In fact, what divided the four powers in 2007–2008—China’s rise—is arguably now bringing them closer together. This was not a recent shift but has been apparent since 2010.18  It became even more obvious in 2012 when Xi Jinping assumed power in China. Xi began dismantling the “hide your strength, bide your time” strategy, moving instead toward a “community of common destiny.”19  China’s growing assertiveness has challenged the regional order across a range of issues, including territorial disputes (e.g. in the South China Sea) and economic relationships (as a result of China’s Belt and Road Initiative).20  For Japan, India, and Australia there is also the issue of how to keep the US in the region despite Trump’s “America First” agenda. The new Quad thus holds out the promise of achieving enmeshment as well as balancing objectives.

The four partners’ common interest in a “rules-based” order is clear (notwithstanding the complications of “America First”). In recent years, Japan has been especially active in making this case, such as by promoting the Comprehensive and Progressive Agreement for Trans-Pacific Partnership (TPP11). In 2012, Japan’s Prime Minister Shinzō Abe envisaged a “democratic security diamond” that would help “safeguard the maritime commons stretching from the Indian ocean region to the western Pacific.”21 In 2016, while meeting with Prime Minister Narendra Modi, Abe argued that a “free and open Indo-Pacific” was “vital to achieving prosperity in the entire region.”22  Abe has also pushed to reform Japan itself, especially in the security realm.23


Can the Quad meet its partners’ interests in practical ways? Quad cooperation could take two basic forms: a narrow functional approach or a broader regional approach. Greater functional cooperation might cover working jointly to deal with region-wide disasters through a combined disaster relief policy.24  A broader regional approach, by comparison, might bring in new actors to address major topics of regional concern, such as the issue of maritime accidents. Either way, as Ian Hall suggests, the Quad needs to be better at communicating core objectives, coordinating policy efficiently, developing an agenda that is more focused, and diversifying the arrangement beyond the current membership.25

Greater functional cooperation could cover deeper forms of capacity- building in incremental rather than radical ways. Cooperation on military readiness, such as through joint military training, offers a low-key alternative to grand announcements regarding mutual defence pacts, although it may still antagonise China. Establishing the Malabar exercises as a Quad undertaking, thereby bringing Australia back into these exercises, would constitute a shift toward such cooperation.26  Wider defence cooperation, particularly in terms of sharing military technologies or establishing procedures for greater intelligence sharing, may also be possible. Indeed, Japan has already undertaken substantial reforms in recent years to extend its intelligence-sharing cooperation.27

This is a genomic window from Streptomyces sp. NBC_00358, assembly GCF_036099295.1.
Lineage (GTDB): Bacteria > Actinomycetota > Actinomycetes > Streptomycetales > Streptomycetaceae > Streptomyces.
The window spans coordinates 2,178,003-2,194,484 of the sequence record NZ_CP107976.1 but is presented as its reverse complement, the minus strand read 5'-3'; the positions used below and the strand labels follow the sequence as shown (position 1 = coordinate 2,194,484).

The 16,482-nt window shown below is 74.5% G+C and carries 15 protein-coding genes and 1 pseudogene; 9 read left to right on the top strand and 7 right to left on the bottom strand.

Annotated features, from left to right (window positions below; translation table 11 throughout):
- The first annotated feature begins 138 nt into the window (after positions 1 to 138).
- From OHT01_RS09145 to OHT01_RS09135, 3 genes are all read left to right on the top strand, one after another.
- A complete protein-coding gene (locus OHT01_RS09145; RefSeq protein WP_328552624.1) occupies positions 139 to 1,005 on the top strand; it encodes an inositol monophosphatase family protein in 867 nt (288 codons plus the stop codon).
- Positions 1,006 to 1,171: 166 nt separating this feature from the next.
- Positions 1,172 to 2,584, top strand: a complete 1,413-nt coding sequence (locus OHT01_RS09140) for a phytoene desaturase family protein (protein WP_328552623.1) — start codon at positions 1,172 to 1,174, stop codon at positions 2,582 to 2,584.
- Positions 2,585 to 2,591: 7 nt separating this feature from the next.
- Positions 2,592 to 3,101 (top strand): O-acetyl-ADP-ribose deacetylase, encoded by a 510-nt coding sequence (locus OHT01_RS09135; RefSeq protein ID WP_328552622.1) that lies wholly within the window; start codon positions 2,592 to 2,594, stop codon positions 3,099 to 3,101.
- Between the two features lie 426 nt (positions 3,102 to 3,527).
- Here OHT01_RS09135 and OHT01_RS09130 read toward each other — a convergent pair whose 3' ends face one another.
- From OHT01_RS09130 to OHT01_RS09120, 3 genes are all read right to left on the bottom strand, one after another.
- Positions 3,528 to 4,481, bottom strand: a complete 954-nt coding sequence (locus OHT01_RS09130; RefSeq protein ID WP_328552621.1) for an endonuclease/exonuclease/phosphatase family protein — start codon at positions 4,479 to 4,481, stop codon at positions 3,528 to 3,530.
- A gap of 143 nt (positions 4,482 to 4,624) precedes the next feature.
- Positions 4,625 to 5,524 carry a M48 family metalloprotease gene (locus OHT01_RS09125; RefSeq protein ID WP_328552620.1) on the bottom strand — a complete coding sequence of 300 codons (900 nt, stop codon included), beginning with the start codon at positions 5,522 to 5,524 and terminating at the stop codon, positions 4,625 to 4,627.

A major challenge for broader cooperation remains finding practical ways to deploy the Quad to support the regional order. Again, the risk is that this would trigger accusations of containment. Already, the Quad is moving to cooperate on supporting regional infrastructure projects.28  The focus here should be on finding projects that better integrate the Indo-Pacific as a coherent maritime regional order. A more ambitious order-building endeavour would be to use the Quad to push for a more sophisticated Indo-Pacific investment and trading order. This would require the Quad partners to engage with other regional entities, such as the TPP11. Inevitably, there are
complicating factors here too. Trump’s apparent preference for trade wars (or the threat of such wars) is fundamentally opposed to such a vision. Likewise, India is also a reluctant trade liberaliser.29

US and India’s approaches to global trade policy offer an insight into the difficulties involved in deepening Quad cooperation. The resulting ambiguity about their outlook and role in the Quad reduces the scope for meaningful cooperation. Externally, Chinese criticism that the Quad represents encirclement and “Cold War thinking” continues to shape arguments about the Quad’s value. Australia’s decision to withdraw from the Quad in 2008 continues to raise questions, particularly from India, as to whether Australia is “potentially compromised by Chinese influence.”30  Yet India’s commitment to the Quad is complicated by its relationship with China and attachment to non-alignment. However, the contention that the Quad will trigger a security dilemma and subsequent arms racing scenario becomes ever less persuasive: increasingly, the Quad can be seen not as a trigger but as a response to China’s growing assertiveness.31

Beyond these obstacles there are deeper questions for the Quad. What exactly does it mean to be an Indo-Pacific forum? How would the Quad engage with established regional institutions, such as ASEAN? And how might it better link the “Indo” with the “Pacific”? That such questions generate controversy is already apparent in the Australian debate. Here, Quad believers tend to see the Indo-Pacific as a coherent strategic construct while Quad sceptics dispute this. For example, Quad believer Rory Medcalf contends that the Quad offers a way to manage the uncertainties of regional rivalries by embedding them in the Indo-Pacific region, while Quad sceptic Hugh White not only views the Quad as an “empty gesture masquerading as a policy” but also disputes the coherence of the Indo-Pacific as a single international system.